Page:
Title: Marriage, a History: From Obedience to Intimacy, or How Love Conquered Marriage
Author: Stephanie Coontz
• Comprehensive history of marriage with more information here than you'll find elsewhere
• Explains how marriage has changed and why
• Demonstrates that when marriage is based upon love & free choice, it's both happier and more likely to end
• History of marriage, from the earliest information we have down through today
• Examines what marriage is, how it has been used, what purpose it serves, and how it has changed
• Argues that marriage has changed dramatically in recent years and we need to come to terms with that
Stephanie Coontz is perhaps Americas foremost researcher on the history of marriage and family. Her earlier books helped dispel many of the myths about families which people even today insist on clinging to; for such people, its unlikely that historical facts will change their minds because the myths provide structure to their understanding of the world.
Her book on marriage, Marriage, a History: From Obedience to Intimacy, or How Love Conquered Marriage, will likely surprise everyone. Conservatives try to defend a conception of traditional marriage as if it has always existed; liberals tend to act as though there is no serious crisis in the institution of marriage today. Coontz argues that they are both wrong.
Her argument is pretty straightforward and simple. For most of human history, marriage was about economics, social relationships, property, and producing children. Through marriage, families united and social relationships between tribes or powerful interests were solidified. Through marriage, individuals found it easier to survive by dividing work and combining resources. Through marriage, the control of property and authority was institutionalized.
Notice that there is nothing in any of this about love. Its not as though people never fell in love they did, and sometimes even with their spouses if they were lucky. Marriage was not about love, though, and it was very rare for anyone to marry for the sake of love. It was far more normal to marry for more prosaic reasons and maintain a love on the side.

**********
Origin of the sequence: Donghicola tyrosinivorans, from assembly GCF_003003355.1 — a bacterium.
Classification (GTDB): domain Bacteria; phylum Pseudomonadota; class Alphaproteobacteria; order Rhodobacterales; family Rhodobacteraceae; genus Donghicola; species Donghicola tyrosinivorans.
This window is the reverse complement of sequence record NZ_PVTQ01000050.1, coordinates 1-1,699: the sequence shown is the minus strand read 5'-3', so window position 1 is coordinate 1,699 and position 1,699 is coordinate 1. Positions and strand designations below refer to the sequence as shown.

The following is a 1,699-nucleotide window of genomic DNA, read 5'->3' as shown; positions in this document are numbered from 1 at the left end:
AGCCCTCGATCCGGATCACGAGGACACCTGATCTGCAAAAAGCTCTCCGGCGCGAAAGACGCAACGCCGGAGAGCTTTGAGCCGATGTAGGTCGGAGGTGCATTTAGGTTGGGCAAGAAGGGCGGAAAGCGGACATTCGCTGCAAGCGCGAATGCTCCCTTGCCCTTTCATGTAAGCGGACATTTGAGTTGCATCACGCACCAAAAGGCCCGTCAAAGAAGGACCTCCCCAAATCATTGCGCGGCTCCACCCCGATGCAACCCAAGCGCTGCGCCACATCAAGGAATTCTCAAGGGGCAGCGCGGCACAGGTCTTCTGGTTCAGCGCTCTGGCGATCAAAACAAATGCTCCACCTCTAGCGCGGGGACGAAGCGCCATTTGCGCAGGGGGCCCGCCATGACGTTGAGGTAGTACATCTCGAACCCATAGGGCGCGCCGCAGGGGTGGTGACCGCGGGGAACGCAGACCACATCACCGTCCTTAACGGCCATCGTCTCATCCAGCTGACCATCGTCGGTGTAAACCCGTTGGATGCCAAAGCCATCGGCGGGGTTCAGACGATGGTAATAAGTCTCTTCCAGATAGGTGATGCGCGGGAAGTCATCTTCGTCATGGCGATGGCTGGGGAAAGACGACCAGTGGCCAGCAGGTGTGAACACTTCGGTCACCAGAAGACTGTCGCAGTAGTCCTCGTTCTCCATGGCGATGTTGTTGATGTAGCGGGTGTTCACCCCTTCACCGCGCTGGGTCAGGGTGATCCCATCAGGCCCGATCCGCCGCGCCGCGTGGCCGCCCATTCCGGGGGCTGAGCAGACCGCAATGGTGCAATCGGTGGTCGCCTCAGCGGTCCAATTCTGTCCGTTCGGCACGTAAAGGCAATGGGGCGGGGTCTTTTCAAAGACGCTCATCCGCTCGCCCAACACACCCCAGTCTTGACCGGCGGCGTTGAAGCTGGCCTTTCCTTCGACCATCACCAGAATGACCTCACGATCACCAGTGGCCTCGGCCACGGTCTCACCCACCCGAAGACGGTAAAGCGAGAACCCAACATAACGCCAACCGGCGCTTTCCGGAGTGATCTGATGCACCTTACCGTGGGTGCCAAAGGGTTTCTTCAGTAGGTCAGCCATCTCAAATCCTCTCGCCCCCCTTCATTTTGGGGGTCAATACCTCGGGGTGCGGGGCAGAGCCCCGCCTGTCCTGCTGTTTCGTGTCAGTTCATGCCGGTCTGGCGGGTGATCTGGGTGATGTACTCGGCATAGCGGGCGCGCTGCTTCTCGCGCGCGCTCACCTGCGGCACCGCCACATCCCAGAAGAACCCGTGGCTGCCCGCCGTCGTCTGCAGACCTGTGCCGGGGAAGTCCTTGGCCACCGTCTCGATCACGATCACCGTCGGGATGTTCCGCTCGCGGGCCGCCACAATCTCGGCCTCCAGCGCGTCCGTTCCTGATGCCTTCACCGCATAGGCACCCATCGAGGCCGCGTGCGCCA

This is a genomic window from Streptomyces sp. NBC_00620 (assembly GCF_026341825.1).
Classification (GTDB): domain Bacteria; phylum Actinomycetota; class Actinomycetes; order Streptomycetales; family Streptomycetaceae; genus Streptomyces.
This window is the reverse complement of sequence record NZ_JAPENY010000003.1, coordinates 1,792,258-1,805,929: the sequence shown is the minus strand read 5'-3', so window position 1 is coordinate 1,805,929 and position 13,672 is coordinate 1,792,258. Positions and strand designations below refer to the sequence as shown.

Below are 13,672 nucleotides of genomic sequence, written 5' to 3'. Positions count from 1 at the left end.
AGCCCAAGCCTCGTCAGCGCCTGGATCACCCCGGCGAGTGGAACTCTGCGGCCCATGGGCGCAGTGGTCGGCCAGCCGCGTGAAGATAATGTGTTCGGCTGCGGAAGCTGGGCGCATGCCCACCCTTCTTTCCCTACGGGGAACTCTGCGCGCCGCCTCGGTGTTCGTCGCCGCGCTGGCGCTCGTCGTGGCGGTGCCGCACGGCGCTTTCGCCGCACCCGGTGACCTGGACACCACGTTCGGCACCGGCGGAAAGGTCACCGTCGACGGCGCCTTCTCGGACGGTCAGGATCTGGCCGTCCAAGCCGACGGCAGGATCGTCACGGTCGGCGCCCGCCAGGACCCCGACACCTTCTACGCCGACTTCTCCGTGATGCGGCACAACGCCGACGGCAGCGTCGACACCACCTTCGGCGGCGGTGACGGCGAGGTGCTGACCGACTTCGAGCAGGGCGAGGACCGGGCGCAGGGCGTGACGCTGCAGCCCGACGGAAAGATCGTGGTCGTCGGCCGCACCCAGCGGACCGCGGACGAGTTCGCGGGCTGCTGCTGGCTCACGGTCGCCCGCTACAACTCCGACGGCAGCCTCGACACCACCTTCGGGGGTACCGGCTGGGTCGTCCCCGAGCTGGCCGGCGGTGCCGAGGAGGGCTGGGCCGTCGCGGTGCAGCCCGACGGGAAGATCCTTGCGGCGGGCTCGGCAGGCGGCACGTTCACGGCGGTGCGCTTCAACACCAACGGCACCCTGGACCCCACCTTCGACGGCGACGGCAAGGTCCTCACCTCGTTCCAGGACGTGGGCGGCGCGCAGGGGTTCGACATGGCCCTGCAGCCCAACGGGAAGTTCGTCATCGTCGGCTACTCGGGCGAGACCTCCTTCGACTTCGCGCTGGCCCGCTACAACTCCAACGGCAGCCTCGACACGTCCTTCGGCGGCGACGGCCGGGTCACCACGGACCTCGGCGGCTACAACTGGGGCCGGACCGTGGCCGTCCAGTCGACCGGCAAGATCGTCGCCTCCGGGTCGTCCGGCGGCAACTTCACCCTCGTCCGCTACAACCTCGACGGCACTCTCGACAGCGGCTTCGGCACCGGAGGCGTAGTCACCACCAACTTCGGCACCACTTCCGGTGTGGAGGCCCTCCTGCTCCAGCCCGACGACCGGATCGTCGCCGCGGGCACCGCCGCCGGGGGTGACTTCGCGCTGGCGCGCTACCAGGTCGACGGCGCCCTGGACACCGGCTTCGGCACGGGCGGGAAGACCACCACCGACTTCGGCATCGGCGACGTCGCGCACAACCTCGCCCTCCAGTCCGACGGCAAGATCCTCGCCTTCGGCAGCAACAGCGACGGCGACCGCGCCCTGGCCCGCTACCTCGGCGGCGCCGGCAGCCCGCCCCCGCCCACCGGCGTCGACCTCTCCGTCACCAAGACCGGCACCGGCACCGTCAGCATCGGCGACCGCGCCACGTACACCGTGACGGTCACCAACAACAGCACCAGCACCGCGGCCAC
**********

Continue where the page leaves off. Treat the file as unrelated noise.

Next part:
Things began to change in the wake of the Enlightenment, though, when ideas about personal autonomy began to take hold. If people had the liberty to make choices about who would govern them, why not also about whom they would marry and spend their lives with?
Of course, the intrusion of love into marriage took a long time, even longer than the intrusion of popular sovereignty into politics, but we can observe the growth of the power of love through changes in how people regulated marriage, divorce, and the various ways men and women interacted. Stephanie Coontz traces these developments from ancient cultures through the 20th century, culminating in the traditional marriage of the 1950s which conservatives today look back so fondly upon.
Ideals about marriage in the 1950s didnt pop out of nowhere and they didnt exist solely in the 1950s, so what conservatives are focusing upon isnt just a product of that decade as many liberals may assume. On the other hand, all of those ideals didnt come together at the same time until that decade so marriage as conservatives seem to understand it didnt fully exist until then. The idea of marriage now was to love, be loved, grow as a person, and live happily ever after.
Theres just one problem: when the creation of a marriage is dependent upon personal choice and feelings, its no longer possible to insist that marriage continue when choice and feelings change. Thus, this traditional marriage was doomed to fly apart sooner or later. Not all marriages are happy. Not all people are suited for marriage, or at least for marriage with the person they wed, and so not all marriages can survive. The growth of divorce was inevitable.
There is a crisis in marriage the problems we see today are unprecedented after millennia of social stability, but they are unavoidable because of how we conceive of the nature of marriage today. This crisis cant be solved in the way conservatives want without changing our conception of marriage, but whos willing to say that people should stop marrying for love and stop evaluating their marriages on the basis of how much they love their mate and how fulfilled they are in their relationship? Successful marriages are better now than successful marriages in the past; part of the cost is allowing unhappy marriages to dissolve.